Grassley v. Roberts

Anger and rebuke have not been in short supply of late. Nor have they been confined to Republican presidential politics — although the Big Apple tabloid putdowns of Sen. Ted "We all know what New York values are" Cruz may have hit the high note for outright hostility. Former President Bill Clinton got a dose of comeuppance as well from Black Lives Matter protesters in Philadelphia. In such an extended fit of pique, it might be easy to overlook the fiery speech Sen. Charles Grassley gave on the Senate floor on Tuesday.

What or who caught the ire of the 82-year-old Republican from Iowa who serves as chairman of the Senate Judiciary Committee? Was it Judge Merrick Garland, President Barack Obama's nominee to replace the late Justice Antonin Scalia? Was it the Democrats who have so loudly protested his unwillingness to even conduct hearings on the nominee? Was it his fellow Republican senators who have decided to meet with Judge Garland?


No, it was Chief Justice John Roberts who apparently got Senator Grassley riled up by lamenting how the process of selecting justices for the Supreme Court has become so politicized with votes falling along party lines — a point he made in early February, incidentally, before Justice Scalia's death on Feb. 13. Mr. Grassley's belated response was that it was Justice Roberts who was turning the nation's highest court into a political institution.

Wait, what?


Here's the senator's "logic," and we use that term advisedly. Because Mr. Roberts supported court rulings that twice enabled key provisions of the Affordable Care Act to be enforced, he has politicized the court by taking the side of "policy preferences" over "constitutional text and rendered decisions." He had, as conservatives like to say, legislated from the bench instead of "calling balls and strikes," as Mr. Roberts so famously described the job in his own confirmation hearings.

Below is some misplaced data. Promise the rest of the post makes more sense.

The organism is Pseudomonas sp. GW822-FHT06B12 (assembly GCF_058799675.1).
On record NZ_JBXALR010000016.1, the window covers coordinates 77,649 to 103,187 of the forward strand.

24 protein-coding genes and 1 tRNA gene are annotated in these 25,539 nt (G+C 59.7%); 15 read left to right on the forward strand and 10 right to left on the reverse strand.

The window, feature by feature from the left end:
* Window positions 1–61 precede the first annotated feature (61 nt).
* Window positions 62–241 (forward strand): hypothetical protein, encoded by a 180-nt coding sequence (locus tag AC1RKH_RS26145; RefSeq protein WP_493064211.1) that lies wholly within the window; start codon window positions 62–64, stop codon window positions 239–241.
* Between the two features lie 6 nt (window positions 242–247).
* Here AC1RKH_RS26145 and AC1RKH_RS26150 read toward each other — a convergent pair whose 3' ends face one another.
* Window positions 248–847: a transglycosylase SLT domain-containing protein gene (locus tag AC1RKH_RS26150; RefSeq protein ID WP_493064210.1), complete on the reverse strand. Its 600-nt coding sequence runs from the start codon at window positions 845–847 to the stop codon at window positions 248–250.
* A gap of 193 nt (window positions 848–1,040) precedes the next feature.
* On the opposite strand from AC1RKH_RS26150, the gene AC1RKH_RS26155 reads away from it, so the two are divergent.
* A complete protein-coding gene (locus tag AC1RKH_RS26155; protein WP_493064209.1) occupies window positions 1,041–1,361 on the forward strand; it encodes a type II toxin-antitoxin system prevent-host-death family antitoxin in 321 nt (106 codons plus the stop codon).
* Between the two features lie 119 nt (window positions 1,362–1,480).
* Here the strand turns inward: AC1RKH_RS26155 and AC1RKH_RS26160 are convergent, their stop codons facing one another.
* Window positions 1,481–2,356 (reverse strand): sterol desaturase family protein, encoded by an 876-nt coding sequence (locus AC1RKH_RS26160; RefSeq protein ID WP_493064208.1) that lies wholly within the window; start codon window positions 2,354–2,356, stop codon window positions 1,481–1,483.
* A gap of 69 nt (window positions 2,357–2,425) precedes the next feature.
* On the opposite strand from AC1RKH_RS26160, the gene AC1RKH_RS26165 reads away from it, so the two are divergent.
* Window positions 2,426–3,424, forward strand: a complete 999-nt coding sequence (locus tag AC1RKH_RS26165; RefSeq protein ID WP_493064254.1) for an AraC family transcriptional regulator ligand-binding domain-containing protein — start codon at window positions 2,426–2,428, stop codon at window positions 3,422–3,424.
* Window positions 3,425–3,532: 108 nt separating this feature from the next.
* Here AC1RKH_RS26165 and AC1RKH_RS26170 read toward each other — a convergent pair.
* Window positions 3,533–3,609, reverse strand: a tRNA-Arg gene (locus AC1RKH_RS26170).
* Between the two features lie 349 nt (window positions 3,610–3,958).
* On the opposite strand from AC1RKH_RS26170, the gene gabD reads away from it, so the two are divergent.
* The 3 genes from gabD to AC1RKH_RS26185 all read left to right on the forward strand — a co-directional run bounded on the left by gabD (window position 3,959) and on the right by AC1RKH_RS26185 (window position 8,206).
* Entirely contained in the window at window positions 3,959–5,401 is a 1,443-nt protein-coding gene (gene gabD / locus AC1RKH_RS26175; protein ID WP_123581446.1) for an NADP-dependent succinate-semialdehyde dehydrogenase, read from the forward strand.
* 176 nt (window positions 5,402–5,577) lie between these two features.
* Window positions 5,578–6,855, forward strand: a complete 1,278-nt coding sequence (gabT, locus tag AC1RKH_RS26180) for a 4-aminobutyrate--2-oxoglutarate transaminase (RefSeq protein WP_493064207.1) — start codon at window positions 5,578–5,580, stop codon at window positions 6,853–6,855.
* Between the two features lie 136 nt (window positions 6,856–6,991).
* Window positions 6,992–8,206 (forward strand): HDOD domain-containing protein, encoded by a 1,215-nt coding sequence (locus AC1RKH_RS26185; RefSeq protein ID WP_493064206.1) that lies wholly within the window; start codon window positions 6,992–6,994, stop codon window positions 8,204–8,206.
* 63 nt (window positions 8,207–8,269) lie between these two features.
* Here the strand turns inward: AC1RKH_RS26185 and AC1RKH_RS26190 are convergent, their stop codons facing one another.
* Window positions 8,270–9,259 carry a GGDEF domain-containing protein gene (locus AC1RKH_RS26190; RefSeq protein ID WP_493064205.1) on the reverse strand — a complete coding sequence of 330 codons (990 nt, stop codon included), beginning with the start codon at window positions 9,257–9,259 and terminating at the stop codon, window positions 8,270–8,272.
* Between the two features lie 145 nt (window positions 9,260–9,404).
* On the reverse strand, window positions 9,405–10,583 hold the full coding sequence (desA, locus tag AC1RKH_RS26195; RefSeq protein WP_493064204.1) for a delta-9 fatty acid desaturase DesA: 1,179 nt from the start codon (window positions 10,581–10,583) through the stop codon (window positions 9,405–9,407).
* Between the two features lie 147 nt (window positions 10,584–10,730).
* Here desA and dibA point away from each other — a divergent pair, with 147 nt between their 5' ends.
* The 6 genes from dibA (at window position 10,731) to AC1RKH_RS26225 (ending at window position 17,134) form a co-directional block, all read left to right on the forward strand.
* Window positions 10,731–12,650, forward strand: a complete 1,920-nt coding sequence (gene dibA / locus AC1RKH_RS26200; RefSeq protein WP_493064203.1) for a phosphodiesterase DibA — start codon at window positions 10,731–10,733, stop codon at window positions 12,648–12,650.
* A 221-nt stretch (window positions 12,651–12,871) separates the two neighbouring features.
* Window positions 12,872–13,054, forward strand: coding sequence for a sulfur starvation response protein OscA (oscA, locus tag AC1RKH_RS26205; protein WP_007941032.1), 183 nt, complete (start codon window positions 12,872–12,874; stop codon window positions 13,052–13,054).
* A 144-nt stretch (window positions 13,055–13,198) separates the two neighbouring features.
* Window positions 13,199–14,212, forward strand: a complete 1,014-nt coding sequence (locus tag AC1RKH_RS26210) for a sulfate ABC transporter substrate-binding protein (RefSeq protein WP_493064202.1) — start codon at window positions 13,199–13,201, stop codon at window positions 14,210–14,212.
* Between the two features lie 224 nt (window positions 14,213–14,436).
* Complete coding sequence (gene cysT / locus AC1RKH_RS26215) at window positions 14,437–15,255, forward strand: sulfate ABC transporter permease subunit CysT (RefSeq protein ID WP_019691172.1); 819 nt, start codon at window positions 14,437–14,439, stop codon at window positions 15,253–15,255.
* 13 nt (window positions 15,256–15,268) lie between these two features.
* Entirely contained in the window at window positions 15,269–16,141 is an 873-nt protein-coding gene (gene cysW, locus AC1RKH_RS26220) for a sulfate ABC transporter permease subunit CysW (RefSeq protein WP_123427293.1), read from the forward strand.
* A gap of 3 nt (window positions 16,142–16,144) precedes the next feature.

That is, of course, a pretty infantile argument. It allows Mr. Grassley or any other self-appointed expert on constitutional law to make a similar claim every time a justice interprets the law in a manner that is not lock-step with the critic's own. But this view of Justice Roberts among conservatives — that he somehow betrayed his principles — certainly seems to have caught on in the right-wing bubble. It feeds into Republicans' argument that only they should select Mr. Scalia's replacement: You just can't trust these judges.

What applesauce, as Mr. Scalia liked to say. If one of the bedrock principles of the Supreme Court, and the nation's judicial branch generally, is independence, it is these moments when the courts follow their own understanding of the law — and not that of the president who nominated them — that should be celebrated most. This is how true justice is crafted, not by fealty to a political party's understanding of the Constitution.

Supreme Court justices have frustrated presidents and political parties before. President Dwight Eisenhower once called his appointment of Earl Warren to the Supreme Court the biggest mistake he ever made. Justice Harry Blackmun is often mentioned as someone whose views drifted leftward while serving on the court: A lifelong Republican and appointee of President Richard Nixon, he is now remembered as one of the court's most liberal justices and the author of Roe v. Wade.

Yes, there are justices whose understanding of the law seems set in stone, such as Clarence Thomas. But that doesn't make them less political, as many legal experts view it as evidence of exactly the opposite — justices who are rigid and narrow-minded because they view the world through political blinders. The reason justices are given a lifetime appointment to the bench is not to follow the guidance of a Charles Grassley but to make choices unfettered by politics.

Shame on Senator Grassley for suggesting that Justice Roberts has somehow betrayed the institution when it is the judiciary chairman who seems to be bent on rewriting the Constitution — not only to limit President Barack Obama's authority to fill a court vacancy but now to imply that the chief justice has somehow sabotaged the court. Apparently, Mr. Roberts' decisions that are anathema to liberals such as Citizens United or the weakening of the Voting Rights Act are simply correct interpretations of the Founding Fathers' intent. Iowa voters, take note: Your six-term senator deserves to be put out to pasture, if only for sheer soft-headedness.